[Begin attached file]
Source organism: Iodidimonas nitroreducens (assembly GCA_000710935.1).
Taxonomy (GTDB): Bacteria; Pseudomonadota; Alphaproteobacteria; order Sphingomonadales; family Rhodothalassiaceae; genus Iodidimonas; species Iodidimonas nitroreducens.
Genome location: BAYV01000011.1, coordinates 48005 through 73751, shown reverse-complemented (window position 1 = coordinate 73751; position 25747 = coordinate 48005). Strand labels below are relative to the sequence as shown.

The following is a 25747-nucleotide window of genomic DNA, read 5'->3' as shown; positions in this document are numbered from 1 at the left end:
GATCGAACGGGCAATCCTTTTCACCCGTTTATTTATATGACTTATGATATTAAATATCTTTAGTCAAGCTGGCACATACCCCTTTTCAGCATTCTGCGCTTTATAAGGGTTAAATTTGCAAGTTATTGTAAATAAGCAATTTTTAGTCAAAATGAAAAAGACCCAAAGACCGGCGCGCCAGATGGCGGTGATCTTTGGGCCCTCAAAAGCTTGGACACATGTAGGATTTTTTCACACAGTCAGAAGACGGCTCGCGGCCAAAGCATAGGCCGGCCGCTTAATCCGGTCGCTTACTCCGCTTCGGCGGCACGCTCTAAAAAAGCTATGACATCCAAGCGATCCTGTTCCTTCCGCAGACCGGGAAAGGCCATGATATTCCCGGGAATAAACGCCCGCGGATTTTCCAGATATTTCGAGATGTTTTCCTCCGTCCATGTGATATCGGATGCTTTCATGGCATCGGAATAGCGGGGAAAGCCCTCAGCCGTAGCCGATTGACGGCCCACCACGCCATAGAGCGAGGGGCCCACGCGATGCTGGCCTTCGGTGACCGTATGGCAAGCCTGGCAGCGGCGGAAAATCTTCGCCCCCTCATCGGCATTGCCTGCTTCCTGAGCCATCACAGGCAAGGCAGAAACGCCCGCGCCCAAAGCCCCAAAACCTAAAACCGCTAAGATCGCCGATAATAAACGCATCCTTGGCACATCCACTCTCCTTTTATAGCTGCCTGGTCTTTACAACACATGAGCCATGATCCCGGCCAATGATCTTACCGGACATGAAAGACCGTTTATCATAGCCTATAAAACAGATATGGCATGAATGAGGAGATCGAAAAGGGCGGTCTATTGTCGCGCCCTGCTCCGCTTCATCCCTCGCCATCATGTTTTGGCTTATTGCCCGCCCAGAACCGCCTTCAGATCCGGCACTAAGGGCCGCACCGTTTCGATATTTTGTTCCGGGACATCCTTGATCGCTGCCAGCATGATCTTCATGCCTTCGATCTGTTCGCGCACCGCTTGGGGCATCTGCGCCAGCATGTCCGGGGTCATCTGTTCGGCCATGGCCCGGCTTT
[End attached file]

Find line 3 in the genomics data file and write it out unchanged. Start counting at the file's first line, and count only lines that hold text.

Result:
Genome location: BAYV01000011.1, coordinates 48005 through 73751, shown reverse-complemented (window position 1 = coordinate 73751; position 25747 = coordinate 48005). Strand labels below are relative to the sequence as shown.